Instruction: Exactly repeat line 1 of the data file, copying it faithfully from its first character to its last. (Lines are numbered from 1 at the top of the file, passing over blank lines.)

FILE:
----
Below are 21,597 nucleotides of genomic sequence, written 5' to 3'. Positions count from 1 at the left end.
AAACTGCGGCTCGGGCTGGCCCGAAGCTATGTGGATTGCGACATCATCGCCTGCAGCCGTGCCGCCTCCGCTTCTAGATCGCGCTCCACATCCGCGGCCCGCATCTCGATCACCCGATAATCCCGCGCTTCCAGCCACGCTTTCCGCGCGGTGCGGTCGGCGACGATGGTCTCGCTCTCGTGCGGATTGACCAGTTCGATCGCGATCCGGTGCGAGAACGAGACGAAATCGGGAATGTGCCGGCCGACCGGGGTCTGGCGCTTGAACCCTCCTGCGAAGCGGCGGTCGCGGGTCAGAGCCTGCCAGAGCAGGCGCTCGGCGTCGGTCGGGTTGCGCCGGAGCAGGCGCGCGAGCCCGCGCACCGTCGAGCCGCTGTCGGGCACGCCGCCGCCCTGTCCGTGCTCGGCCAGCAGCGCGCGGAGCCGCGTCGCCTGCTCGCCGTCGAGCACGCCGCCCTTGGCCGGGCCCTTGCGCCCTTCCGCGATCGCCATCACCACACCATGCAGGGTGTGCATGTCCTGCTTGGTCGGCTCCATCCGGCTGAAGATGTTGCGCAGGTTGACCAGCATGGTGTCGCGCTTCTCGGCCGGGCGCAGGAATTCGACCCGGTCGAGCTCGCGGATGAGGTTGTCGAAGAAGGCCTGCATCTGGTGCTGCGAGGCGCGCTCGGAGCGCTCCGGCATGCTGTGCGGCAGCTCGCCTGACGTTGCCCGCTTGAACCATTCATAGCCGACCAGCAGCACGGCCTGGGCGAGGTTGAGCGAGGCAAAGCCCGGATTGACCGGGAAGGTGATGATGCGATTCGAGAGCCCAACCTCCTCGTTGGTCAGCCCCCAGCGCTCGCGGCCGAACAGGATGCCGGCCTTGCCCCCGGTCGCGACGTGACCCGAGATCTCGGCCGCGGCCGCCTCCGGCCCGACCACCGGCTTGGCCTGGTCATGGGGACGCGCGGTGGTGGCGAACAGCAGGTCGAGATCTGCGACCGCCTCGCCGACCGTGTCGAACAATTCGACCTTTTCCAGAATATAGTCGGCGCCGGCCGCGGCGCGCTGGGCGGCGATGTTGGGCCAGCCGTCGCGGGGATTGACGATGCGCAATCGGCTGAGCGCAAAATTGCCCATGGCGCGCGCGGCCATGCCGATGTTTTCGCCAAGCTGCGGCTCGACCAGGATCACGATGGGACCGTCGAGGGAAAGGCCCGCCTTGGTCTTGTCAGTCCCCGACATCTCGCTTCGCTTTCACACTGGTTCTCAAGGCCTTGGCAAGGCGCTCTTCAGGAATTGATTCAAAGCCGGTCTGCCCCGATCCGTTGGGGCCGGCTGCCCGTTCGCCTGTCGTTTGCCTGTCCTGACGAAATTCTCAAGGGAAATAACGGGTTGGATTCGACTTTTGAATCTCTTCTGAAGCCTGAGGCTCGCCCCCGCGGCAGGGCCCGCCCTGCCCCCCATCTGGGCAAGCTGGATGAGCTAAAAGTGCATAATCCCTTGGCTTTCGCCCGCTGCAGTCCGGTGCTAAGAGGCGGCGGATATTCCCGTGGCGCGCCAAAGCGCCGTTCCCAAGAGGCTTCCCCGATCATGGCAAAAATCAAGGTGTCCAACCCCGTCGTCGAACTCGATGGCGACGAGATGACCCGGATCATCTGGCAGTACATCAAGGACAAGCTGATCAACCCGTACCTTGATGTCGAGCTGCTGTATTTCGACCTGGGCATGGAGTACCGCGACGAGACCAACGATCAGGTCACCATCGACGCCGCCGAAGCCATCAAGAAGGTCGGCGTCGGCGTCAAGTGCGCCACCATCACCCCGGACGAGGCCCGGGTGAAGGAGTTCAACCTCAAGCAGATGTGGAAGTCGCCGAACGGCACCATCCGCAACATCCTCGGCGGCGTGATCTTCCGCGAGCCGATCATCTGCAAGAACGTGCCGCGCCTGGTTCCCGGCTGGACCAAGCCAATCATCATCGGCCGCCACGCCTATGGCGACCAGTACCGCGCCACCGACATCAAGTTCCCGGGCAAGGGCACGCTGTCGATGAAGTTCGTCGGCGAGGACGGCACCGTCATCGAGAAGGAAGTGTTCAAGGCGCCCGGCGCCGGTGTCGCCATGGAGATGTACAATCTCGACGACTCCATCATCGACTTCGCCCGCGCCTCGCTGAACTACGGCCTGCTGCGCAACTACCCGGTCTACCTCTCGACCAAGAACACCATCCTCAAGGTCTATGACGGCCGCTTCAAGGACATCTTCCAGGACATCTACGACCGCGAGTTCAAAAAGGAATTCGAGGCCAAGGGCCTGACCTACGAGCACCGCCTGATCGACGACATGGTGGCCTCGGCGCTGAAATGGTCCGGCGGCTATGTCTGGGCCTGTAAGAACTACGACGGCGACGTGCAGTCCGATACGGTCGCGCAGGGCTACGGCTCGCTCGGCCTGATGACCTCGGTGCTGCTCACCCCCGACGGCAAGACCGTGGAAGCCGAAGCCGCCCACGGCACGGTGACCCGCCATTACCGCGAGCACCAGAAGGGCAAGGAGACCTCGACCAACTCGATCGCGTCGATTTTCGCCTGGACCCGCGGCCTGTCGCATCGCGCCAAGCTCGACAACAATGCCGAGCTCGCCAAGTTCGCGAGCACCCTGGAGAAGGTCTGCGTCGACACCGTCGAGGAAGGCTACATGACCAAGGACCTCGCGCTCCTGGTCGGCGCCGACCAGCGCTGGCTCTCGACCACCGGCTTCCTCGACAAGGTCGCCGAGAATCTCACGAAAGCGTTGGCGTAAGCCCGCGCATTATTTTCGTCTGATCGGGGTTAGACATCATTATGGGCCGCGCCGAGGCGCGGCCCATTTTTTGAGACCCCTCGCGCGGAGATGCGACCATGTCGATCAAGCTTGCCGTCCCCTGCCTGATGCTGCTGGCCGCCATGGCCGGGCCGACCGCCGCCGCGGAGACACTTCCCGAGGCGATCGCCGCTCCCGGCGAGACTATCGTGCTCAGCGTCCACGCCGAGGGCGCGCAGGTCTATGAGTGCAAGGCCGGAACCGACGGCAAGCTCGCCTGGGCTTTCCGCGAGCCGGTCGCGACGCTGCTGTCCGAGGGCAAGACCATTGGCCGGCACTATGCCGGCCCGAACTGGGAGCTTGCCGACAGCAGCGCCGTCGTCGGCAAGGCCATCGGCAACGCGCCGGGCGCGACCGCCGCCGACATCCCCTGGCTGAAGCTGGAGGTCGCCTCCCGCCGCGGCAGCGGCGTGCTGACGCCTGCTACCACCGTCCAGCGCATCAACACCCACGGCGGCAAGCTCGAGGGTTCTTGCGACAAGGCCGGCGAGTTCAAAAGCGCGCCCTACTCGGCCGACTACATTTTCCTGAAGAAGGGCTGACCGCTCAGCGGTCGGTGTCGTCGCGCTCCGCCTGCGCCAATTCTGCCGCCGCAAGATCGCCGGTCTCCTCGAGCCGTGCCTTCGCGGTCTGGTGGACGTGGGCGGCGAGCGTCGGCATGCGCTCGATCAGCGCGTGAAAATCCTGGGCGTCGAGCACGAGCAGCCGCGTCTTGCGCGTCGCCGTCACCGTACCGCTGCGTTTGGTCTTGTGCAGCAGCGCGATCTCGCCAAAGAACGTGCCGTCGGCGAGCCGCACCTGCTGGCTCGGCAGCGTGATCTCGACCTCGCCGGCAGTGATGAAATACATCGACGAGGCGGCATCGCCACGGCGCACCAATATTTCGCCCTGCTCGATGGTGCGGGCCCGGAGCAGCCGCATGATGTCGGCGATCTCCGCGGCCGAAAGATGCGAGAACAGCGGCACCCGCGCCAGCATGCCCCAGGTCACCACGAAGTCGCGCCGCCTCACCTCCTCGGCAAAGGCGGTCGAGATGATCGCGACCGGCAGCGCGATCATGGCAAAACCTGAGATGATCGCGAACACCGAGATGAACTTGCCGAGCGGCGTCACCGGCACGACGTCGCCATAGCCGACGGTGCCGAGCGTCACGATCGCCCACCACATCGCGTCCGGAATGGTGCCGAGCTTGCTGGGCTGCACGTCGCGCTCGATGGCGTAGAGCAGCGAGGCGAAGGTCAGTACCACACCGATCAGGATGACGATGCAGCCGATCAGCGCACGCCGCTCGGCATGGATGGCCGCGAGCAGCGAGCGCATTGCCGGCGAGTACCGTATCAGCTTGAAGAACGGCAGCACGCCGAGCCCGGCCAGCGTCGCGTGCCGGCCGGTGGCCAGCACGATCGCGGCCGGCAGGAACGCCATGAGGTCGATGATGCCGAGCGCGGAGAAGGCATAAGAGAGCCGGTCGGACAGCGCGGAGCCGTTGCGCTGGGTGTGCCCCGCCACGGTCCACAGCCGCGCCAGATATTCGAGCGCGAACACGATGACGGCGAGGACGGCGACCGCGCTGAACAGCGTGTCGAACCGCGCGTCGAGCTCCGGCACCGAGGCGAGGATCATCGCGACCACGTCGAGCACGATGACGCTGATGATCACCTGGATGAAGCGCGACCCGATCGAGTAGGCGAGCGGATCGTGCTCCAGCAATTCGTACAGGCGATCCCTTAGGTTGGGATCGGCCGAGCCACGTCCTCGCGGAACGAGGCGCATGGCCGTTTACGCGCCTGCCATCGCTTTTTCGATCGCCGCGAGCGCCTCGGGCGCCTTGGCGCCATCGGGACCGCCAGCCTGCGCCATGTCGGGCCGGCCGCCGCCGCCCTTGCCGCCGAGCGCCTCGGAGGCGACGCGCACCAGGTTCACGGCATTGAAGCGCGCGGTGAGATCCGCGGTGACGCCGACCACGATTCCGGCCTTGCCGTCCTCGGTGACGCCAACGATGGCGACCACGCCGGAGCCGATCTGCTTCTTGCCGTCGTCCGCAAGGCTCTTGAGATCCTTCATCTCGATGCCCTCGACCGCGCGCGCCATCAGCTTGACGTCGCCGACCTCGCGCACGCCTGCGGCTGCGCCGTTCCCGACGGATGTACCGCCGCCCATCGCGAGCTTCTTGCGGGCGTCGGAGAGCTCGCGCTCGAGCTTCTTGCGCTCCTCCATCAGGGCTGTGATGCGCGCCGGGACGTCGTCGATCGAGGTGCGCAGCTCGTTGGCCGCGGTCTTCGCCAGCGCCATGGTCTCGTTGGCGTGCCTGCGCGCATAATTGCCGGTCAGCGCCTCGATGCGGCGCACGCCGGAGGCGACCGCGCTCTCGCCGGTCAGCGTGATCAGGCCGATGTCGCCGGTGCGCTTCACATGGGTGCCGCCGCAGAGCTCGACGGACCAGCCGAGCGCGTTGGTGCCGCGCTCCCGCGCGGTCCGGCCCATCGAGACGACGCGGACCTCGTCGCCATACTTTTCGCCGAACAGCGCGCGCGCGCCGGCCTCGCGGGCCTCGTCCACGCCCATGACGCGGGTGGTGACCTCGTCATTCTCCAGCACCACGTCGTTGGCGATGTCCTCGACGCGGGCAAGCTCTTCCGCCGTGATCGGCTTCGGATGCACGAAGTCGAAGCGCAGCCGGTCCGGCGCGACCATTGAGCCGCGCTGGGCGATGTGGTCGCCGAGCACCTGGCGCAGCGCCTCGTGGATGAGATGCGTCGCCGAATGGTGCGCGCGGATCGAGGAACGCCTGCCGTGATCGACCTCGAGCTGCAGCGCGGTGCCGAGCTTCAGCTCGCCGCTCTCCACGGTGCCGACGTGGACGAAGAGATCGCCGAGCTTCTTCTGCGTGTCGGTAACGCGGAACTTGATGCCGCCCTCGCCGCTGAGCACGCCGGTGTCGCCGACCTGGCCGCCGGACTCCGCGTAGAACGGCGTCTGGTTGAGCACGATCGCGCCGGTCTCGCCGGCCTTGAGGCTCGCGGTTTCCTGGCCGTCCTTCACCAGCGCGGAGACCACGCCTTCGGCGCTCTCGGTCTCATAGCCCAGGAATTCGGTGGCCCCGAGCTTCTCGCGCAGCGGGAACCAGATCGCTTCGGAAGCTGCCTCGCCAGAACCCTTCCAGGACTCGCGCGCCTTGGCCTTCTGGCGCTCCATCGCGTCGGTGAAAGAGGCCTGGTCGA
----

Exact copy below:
Below are 21,597 nucleotides of genomic sequence, written 5' to 3'. Positions count from 1 at the left end.